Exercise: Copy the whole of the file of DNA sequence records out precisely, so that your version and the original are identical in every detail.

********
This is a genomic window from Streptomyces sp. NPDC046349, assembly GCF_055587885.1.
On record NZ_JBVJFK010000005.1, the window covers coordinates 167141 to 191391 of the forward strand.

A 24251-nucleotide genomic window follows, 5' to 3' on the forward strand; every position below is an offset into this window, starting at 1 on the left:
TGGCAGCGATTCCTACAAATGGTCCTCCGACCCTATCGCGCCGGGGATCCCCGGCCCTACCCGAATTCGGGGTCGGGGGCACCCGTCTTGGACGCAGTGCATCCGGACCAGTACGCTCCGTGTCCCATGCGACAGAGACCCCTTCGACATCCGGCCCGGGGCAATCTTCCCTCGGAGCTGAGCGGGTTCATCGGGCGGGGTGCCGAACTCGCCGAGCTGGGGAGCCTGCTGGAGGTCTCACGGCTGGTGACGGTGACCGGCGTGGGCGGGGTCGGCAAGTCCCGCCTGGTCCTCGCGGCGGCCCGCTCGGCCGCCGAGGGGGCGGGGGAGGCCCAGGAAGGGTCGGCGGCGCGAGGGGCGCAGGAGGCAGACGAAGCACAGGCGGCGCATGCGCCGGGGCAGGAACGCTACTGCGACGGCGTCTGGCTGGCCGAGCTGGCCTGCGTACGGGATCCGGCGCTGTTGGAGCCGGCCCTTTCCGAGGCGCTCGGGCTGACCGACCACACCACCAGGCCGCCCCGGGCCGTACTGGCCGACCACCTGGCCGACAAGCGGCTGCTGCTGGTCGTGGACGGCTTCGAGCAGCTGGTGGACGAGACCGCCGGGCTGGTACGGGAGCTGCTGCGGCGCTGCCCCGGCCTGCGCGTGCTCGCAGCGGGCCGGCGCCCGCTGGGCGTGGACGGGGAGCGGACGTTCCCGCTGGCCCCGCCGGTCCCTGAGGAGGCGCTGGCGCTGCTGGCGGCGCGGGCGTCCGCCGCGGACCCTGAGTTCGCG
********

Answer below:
This is a genomic window from Streptomyces sp. NPDC046349, assembly GCF_055587885.1.
On record NZ_JBVJFK010000005.1, the window covers coordinates 167141 to 191391 of the forward strand.

A 24251-nucleotide genomic window follows, 5' to 3' on the forward strand; every position below is an offset into this window, starting at 1 on the left:
TGGCAGCGATTCCTACAAATGGTCCTCCGACCCTATCGCGCCGGGGATCCCCGGCCCTACCCGAATTCGGGGTCGGGGGCACCCGTCTTGGACGCAGTGCATCCGGACCAGTACGCTCCGTGTCCCATGCGACAGAGACCCCTTCGACATCCGGCCCGGGGCAATCTTCCCTCGGAGCTGAGCGGGTTCATCGGGCGGGGTGCCGAACTCGCCGAGCTGGGGAGCCTGCTGGAGGTCTCACGGCTGGTGACGGTGACCGGCGTGGGCGGGGTCGGCAAGTCCCGCCTGGTCCTCGCGGCGGCCCGCTCGGCCGCCGAGGGGGCGGGGGAGGCCCAGGAAGGGTCGGCGGCGCGAGGGGCGCAGGAGGCAGACGAAGCACAGGCGGCGCATGCGCCGGGGCAGGAACGCTACTGCGACGGCGTCTGGCTGGCCGAGCTGGCCTGCGTACGGGATCCGGCGCTGTTGGAGCCGGCCCTTTCCGAGGCGCTCGGGCTGACCGACCACACCACCAGGCCGCCCCGGGCCGTACTGGCCGACCACCTGGCCGACAAGCGGCTGCTGCTGGTCGTGGACGGCTTCGAGCAGCTGGTGGACGAGACCGCCGGGCTGGTACGGGAGCTGCTGCGGCGCTGCCCCGGCCTGCGCGTGCTCGCAGCGGGCCGGCGCCCGCTGGGCGTGGACGGGGAGCGGACGTTCCCGCTGGCCCCGCCGGTCCCTGAGGAGGCGCTGGCGCTGCTGGCGGCGCGGGCGTCCGCCGCGGACCCTGAGTTCGCG